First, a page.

clock menu more-arrow no yes mobile

Earlier today I was around the house, cursing the walls, the faucet, and the air circulation for this god damn "spring forward". I hate spring forward. Spring forward sucks. Spring forward is the Dane Cook of intercontinental timepiece readjustment conventions.

Anyway, as I am wont to do when I'm sitting on my ass, I found myself thinking about the Mariners. More specifically, I found myself thinking about Yuniesky Betancourt. For all his limitations, he's one of the most exciting players we've had in a long long time. "Why is that?" I asked myself. I answered, "because he's always energetic, he's always making flashy plays, and he's always thinking about taking the extra base."

That last bit piqued my interest. He is a pretty ambitious baserunner, isn't he? I started getting curious about what kind of impact that had on his numbers. especially when combined with his impressive footspeed. So - naturally - with nothing better to do, I went to the video.

What I was looking for was how often Yuni turned a single into a double or a double into a triple by using his speed and aggressive baserunning. Now obviously there's some subjectivity that comes into play when you're doing this - it's not clear exactly where the tipping point is between a BIP being a single or a double - but if you grant me your trust, here's what I came up with:

Total doubles: 38
Standard doubles: 27
Speed doubles: 11

Total triples: 2
Standard triples: 0
Speed triples: 2 (to be expected; triples are hit almost exclusively by guys with quick feet)

By my count, Yuni hit 11 "should-be" singles that he turned into doubles, and two "should-be" doubles that he turned into triples. Put another way, Yuni grabbed 13 more bases than what I think you'd expect of a guy with average speed.

But speed doesn't only come into play with extra-base hits, right? What about infield singles? For this I didn't need to look at the video - just Fangraphs. The average Infield Hit Percentage (infield hits/groundballs) last year was 5.9%. Yuni's was 10.0%. Assuming that's because of his superior speed, then that's another nine bases he earned from his feet.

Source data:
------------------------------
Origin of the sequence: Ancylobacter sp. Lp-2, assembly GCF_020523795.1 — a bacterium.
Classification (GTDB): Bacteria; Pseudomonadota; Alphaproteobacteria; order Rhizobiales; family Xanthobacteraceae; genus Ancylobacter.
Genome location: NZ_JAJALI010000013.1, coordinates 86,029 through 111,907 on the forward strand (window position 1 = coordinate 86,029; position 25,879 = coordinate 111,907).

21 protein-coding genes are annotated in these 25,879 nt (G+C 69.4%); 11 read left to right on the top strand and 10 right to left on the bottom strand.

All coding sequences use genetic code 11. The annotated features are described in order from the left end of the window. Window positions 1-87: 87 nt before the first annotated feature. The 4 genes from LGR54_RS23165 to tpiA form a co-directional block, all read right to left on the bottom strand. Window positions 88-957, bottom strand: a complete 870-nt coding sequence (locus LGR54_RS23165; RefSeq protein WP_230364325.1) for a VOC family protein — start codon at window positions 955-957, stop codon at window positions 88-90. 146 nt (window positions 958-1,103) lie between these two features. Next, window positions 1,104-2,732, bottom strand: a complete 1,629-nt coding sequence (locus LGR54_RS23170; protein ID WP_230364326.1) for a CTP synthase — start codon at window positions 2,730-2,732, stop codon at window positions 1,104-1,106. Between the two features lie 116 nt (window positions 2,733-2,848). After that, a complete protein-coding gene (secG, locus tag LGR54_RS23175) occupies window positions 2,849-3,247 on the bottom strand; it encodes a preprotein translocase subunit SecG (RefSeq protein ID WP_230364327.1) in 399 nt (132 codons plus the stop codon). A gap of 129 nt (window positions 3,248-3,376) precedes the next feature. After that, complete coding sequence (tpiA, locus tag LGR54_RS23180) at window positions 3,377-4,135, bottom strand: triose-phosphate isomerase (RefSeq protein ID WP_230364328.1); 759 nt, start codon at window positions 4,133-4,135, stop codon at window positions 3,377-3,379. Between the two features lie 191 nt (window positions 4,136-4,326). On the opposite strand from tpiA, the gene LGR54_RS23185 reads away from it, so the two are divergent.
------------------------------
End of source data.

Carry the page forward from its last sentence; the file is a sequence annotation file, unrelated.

Put it all together and you've got Yuni's footspeed being good for roughly 22 bases over the average in 2007 (I'm looking strictly at balls in play and ignoring steal attempts). That's a gain of ~5-8 runs. Now, there'll be times that this comes back to bite him - he could get thrown out at second if he gets too aggressive - but I don't recall that happening last year. Yuni seems to be pretty good about picking his spots.

What do those ~5-8 runs look like if you take them out of his 2007 batting line?

2007 Yuni, actual: .289/.308/.418
2007 Yuni, average speed: .272/.292/.377

If you take last year's Yuni and give him the same balls in play but league-average speed, he turns into Deivi Cruz. That's...that's pretty substantial is what that is.

Now, there's both an optimistic and a pessimistic way of thinking about this. If you're an optimist, you'll see this as an example of a player maximizing his skills, and you'll look forward to Yuni perhaps being even more aggressive in 2008. If you're a pessimist, you'll see this as evidence that Yuni's 38 doubles weren't so much a sign of developing power as they were a sign of simply running more aggressively.

Both views have merit. No, Yuni wasn't hitting a ton more wallbangers last year - he doesn't have much power, and he never will. But he was taking a pedestrian ball-in-play profile and using a physical gift to turn it into a decent one. That's an attribute, and one for which Yuni should be commended. Steals be damned, Yuni's a hell of a baserunner, and his success at pickings spots to be aggressive has in large part kept him afloat.

There are a lot of players out there who I'd never want to start taking matters into their own hands on the basepaths. But once he puts a ball in play, Yuni should get the permanent green light. The man knows what he's doing.